Purdue North Central nets record gift for new building
By Carole Carlson firstname.lastname@example.org/302-0949 December 4, 2013 3:38PM
After a $1 million gift from Dr. Peter Kesling and his wife, Charlene, the gymnasium at the planned Student Services and Activities Center Complex at Purdue University North Central will be named after Dr. Kesling's grandfather, H.D. Kesling. | Provided
Updated: January 6, 2014 12:59PM
WESTVILLE — A local orthodontist has handed Purdue University North Central its largest cash gift ever — $1 million toward construction of a $34.7 million Student Services and Activities Center Complex.
University officials on Wednesday announced the donation from Dr. Peter Kesling and his wife, Charlene.
“This gift is a turning point for Purdue North Central,” said Chancellor James Dworkin. “The Kesling name will be a permanent part of the building and will serve as a daily reminder to our students, staff, faculty and guests of the Keslings’ support and their commitment to PNC and our community.”
The gift gives the Keslings naming rights to the SSAC gymnasium, which will be called the “H.D. Kesling Gymnasium” in honor of Kesling’s father.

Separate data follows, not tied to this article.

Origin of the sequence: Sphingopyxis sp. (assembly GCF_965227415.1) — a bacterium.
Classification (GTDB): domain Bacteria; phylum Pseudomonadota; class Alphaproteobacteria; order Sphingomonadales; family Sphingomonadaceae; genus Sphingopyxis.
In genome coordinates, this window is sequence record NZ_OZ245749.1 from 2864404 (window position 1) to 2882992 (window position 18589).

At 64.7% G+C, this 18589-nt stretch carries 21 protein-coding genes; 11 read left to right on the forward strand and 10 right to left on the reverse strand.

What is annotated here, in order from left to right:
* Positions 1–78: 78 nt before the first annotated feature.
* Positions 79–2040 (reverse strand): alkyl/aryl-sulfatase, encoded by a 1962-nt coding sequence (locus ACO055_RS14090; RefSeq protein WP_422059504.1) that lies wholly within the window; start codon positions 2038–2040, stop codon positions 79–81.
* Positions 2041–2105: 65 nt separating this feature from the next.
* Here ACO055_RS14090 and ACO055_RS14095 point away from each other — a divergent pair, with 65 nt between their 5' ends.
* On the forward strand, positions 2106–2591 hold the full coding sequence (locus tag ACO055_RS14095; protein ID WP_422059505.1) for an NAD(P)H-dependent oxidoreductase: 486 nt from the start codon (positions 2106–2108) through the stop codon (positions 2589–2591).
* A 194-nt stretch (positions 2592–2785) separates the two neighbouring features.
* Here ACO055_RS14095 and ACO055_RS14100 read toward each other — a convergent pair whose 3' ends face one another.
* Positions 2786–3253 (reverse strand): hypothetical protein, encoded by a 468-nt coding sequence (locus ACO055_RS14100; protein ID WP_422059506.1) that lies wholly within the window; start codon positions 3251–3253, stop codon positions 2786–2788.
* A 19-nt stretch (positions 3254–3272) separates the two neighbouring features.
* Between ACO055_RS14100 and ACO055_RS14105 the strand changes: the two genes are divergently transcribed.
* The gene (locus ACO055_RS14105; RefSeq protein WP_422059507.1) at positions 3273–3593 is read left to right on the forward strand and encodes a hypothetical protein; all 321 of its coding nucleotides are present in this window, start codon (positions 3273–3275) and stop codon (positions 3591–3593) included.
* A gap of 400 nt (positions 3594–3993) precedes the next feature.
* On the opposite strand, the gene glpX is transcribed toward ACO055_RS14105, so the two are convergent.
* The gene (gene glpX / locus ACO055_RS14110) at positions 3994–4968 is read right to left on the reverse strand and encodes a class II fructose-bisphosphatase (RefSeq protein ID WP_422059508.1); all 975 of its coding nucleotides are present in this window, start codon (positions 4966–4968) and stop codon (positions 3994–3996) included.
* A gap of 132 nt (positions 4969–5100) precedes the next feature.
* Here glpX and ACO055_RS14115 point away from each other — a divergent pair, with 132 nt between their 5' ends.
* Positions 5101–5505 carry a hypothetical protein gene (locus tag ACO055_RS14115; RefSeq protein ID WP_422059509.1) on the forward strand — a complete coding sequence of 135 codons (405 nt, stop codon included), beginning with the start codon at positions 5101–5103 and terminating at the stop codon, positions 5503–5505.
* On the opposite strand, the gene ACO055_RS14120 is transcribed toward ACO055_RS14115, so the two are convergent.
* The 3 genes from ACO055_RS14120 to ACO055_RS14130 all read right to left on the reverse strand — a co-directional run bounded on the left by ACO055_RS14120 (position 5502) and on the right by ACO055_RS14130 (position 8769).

H.D. Kesling developed the family’s orthodontic center back in 1959 when it was surrounded by cornfields. In 1967, Purdue North Central opened, directly east of the office, near the interchange of U.S. 421 and the Indiana Toll Road.
Kesling said his father was an outstanding high school basketball player in Logansport and played on a team that made it to the 1918-19 state quarterfinals.
“When recounting those days, he always added the fact that he was not a good student and the only reason he buckled down and raised his grades was so that he could be eligible to play,” he said. Kesling said basketball made it possible for his father to attend college.
Groundbreaking on the new building is set for October 2014, with completion expected in 2016. The state is providing $24.7 million and student activities fees will generate $6.3 million. PNC fund raising will bring in the remaining $3.7 million, according to a university release.